#1
I've been playing guitar for a little over a year now and I've been playing the blues for about 8 months. I can play many songs but for some reason, I usually struggle with making good improvs. Its weird because sometimes its good but sometimes I just cant think of anything and end up playing the same thing pretty much over and over. Im wondering if theres some trick or if anybody has any tips on how to improve your improvisation.
Call me Jack
#2
I'm sure many people will express the importance of scales, I assume by now you hopefully know the penatonic, minor, and major..If not I reccomend learning all three, that will help your improv skills a lot...But even more importantly I reccomend learning some of your favorite guitar players licks....Just try looking up some of your favorite solos..and for now don't worry about playing them in their full glory, just kinda go through them and pick out some little licks/riffs in there that you dig... Start applying them all over the neck and use them with different chord progressions... thats how I began my lick library and it really helped my improv! Goodluck.
I keep the wolf from the door, but he calls me on the phone, tells me all the ways that he's gonna mess me up, steal all my children if I don't pay the ransom, but I'll never see them again If I squeal to the cops.
#3
ok thanks. this guy was telling me that it was bad to just learn a little bit of the song and move on because thats what i usually do exept if i really like the song, does it really matter?
Call me Jack
#4
It's probably a good idea to learn all of the musical theory behind it, but I would say the best thing to do is to keep playing and making up stuff, eventually you will find out what sounds good and you can work it out from there.
Well, life is too short, so love the one you got
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#5
Learn theory then when you pick up a guitar forget it. You have to learn scales and chords but if you get caught up in over analyzing everything then your playing will sound soulless.

So learn licks, play over all different types of songs and beats, and play from the heart.

Don't want to be an actor pretending on the stage
Don't want to be a writer with my thoughts out on the page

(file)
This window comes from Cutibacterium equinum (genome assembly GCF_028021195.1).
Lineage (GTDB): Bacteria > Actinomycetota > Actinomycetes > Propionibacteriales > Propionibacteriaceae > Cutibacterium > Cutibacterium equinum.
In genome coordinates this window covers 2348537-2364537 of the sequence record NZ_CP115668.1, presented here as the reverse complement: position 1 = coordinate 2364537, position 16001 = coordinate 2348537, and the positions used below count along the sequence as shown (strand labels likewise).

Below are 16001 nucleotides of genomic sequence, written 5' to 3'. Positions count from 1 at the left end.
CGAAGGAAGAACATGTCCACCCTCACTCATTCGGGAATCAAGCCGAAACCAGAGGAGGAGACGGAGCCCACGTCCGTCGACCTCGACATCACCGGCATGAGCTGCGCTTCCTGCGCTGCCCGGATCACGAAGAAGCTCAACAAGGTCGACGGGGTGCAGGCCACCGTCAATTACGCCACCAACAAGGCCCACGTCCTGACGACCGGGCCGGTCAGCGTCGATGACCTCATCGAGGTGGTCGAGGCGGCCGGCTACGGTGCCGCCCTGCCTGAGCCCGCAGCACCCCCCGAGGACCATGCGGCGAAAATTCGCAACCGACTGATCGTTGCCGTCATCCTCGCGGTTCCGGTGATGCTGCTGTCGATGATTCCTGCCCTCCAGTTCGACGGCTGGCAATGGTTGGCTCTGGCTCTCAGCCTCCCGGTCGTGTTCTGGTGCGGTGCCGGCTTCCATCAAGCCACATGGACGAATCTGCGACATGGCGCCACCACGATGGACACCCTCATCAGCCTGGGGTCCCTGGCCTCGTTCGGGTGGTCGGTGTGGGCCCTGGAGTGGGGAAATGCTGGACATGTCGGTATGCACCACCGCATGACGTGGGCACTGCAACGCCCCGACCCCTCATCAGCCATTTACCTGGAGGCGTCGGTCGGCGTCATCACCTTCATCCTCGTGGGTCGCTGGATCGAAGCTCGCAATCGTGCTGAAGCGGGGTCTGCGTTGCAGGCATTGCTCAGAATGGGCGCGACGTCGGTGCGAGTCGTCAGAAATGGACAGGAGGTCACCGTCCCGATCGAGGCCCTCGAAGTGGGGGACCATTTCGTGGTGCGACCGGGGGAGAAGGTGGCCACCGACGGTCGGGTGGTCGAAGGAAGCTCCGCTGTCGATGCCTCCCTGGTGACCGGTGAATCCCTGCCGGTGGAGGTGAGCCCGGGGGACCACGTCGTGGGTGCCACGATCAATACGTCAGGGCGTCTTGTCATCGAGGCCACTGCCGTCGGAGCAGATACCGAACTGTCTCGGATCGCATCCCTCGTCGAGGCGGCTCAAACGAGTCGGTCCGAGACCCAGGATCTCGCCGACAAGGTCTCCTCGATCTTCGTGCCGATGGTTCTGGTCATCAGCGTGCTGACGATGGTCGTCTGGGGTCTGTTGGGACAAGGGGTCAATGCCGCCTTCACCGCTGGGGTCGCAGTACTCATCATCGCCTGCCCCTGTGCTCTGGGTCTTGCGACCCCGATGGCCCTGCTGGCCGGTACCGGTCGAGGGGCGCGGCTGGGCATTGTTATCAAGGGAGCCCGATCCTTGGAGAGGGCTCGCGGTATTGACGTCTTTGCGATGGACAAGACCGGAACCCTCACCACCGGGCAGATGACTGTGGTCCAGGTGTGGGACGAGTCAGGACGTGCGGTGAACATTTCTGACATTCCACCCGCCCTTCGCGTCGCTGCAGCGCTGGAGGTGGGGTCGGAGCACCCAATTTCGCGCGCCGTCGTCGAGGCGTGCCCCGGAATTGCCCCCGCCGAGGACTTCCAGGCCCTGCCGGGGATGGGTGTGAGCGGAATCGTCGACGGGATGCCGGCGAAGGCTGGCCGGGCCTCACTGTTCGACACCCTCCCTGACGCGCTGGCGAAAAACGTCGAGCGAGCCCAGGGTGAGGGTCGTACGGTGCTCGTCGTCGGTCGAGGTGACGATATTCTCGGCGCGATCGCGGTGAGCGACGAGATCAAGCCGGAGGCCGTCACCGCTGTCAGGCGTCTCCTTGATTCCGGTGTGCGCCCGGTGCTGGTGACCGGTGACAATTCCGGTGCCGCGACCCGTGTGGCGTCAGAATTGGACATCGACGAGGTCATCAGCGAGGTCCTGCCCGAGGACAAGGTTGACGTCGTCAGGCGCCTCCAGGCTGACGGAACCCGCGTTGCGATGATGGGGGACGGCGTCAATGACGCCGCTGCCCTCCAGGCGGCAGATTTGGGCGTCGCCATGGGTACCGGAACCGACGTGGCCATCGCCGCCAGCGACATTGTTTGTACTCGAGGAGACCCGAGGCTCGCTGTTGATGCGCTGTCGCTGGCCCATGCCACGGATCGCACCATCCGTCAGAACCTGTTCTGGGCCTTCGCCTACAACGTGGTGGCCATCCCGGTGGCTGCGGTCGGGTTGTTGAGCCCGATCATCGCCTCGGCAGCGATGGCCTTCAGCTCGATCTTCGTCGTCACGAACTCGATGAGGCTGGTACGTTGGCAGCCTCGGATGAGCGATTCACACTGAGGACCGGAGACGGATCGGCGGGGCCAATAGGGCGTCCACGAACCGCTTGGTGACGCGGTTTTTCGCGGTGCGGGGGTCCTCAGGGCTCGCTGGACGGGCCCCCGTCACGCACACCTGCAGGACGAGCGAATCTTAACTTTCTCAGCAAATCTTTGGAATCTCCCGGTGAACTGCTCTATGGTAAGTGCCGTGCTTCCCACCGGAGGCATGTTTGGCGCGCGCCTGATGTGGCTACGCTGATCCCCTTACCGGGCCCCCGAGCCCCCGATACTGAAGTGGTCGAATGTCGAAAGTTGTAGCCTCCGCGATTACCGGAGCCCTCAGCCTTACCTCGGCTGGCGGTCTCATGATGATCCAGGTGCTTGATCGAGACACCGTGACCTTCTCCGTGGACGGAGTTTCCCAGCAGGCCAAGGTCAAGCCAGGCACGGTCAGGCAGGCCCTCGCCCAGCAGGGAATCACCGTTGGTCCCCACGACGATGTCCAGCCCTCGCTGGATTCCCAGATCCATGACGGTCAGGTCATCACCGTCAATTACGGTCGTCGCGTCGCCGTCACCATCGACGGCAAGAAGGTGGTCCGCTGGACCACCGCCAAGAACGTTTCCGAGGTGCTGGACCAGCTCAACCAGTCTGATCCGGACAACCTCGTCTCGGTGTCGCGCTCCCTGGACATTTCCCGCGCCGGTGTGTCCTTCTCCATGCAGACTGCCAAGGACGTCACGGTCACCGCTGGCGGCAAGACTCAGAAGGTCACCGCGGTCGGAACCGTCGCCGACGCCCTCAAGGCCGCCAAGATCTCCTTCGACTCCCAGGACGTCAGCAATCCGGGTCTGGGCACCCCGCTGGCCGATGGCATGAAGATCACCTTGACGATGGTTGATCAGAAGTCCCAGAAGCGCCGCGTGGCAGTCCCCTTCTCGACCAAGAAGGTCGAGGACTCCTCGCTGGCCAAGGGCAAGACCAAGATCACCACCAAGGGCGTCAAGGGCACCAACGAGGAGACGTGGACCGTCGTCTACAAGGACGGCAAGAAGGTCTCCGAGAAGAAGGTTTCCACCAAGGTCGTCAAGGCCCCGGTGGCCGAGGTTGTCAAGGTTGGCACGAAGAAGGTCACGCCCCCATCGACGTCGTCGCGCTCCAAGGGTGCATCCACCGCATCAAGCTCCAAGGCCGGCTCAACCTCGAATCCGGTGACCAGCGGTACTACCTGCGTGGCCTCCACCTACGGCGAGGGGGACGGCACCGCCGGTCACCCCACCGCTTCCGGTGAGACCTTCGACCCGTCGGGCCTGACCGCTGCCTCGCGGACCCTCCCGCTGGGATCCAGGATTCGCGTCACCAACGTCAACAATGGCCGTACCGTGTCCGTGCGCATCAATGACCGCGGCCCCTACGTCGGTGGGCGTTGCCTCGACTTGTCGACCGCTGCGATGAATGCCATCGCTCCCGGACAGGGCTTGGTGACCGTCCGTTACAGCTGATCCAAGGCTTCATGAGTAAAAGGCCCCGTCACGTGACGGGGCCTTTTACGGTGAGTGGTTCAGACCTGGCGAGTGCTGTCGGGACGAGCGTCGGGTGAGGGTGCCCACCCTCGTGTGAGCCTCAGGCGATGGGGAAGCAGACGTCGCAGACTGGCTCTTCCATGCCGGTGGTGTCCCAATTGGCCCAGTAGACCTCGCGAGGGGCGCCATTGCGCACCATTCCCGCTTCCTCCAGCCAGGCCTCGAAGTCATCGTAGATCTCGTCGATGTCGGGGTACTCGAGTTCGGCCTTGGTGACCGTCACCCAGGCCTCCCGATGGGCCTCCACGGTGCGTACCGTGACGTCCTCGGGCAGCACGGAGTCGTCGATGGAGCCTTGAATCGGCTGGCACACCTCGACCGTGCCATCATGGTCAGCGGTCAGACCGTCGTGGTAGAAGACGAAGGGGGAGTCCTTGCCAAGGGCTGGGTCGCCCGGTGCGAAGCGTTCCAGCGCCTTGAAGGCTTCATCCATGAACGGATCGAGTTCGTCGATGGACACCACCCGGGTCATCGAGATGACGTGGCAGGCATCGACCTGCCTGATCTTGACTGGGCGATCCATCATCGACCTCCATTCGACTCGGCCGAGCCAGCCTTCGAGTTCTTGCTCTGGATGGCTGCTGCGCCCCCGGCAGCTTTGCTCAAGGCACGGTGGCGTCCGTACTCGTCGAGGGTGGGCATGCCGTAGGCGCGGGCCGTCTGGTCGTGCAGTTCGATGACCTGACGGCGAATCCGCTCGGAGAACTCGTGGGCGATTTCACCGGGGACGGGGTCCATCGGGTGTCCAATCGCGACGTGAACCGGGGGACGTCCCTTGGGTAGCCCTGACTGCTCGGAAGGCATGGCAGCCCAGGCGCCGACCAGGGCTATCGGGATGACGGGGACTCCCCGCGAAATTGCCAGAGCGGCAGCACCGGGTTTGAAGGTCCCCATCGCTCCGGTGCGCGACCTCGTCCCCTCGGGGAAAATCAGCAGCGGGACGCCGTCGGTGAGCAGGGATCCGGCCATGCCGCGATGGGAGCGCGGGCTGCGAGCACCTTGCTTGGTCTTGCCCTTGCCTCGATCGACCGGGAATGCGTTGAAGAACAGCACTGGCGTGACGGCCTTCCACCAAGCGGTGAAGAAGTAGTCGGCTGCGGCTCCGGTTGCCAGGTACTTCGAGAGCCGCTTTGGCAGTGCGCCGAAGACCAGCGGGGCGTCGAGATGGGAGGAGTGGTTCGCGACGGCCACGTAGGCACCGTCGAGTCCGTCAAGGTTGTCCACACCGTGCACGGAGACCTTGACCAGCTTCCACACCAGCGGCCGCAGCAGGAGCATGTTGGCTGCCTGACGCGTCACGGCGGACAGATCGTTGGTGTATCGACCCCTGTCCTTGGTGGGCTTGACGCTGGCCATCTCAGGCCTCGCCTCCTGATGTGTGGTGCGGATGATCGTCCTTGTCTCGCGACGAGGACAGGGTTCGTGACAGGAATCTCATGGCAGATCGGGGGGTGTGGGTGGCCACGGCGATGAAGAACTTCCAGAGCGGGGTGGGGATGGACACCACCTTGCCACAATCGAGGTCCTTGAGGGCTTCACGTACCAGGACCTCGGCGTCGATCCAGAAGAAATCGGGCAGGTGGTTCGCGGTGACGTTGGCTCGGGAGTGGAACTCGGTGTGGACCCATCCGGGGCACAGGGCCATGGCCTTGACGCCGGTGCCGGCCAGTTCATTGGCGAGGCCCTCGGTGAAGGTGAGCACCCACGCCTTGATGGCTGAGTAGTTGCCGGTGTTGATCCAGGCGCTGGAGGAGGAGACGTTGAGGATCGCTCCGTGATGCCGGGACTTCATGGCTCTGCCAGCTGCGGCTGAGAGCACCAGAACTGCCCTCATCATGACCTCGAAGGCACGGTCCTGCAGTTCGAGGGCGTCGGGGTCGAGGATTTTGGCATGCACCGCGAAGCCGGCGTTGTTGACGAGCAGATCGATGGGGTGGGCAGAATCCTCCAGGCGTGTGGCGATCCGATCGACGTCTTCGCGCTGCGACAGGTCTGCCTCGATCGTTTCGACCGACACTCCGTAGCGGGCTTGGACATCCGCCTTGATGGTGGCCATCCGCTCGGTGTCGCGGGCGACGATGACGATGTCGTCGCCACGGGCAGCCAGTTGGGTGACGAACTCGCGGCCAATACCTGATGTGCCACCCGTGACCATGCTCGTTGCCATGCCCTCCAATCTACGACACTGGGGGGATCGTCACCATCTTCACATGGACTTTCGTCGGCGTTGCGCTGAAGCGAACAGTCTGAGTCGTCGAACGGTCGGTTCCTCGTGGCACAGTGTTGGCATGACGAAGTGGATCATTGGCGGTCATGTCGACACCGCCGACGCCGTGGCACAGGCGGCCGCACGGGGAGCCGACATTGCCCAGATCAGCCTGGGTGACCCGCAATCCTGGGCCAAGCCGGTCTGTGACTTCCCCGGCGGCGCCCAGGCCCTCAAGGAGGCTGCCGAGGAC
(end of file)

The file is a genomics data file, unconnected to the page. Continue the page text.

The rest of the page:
Don't want to be a painter 'cause everyone comes to look
Don't want to be anything where my life's an open book

Phish - Waste
#6
Learn the WHOLE pentatonic and blues scale up and down the neck and be able to shift all around the neck. Playing in just the E shape or the one above it and below (forgot names) gets boring. Learn a few songs by a bunch of different blues guitarists and take out a few licks from each one and apply them to your playing (like wolf said) and just mess around and trying to make some of your own licks. Then theres also phrasing, so it all sounds good when put together.
Gear
MIM Stratocaster w/ Vintage Noiseless Pickups
VOX Valvetronix AD15
BOSS Blues Driver
VOX V847 Wah
Boss RC-2 Loop Station
#7
I think the most important thing to do, is not to play from the mind, play from your heart.

also, learn licks from people like SRV, Buddy Guy, Clapton ect. and incorperate them into your solo
#8
yeah i've been playing for just over a year now and I mostly just play blues improv. Sometimes it does sound pretty similar but I'm slowly finding new things to play and different styles to use, I'm going to look at more scales but i know all the pentatonics and find it fairly easy to move around the neck now.
I guess if you just keep practising and improvising you will stumble upon new things to use.
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#9
As weird as it may seem, try to take licks from other styles of music, whether it be country, jazz, metal, shred, etc, even if you don't like that particular genre. Not many want to hear an SRV clone (which for some reason, alot of people think that he is the only good blues player out there). If you want some real cool pentatonic ideas, check out Eric Johnson. Sure, some of his licks might be fast, but you can still analyze the patterns and come up with your own licks.
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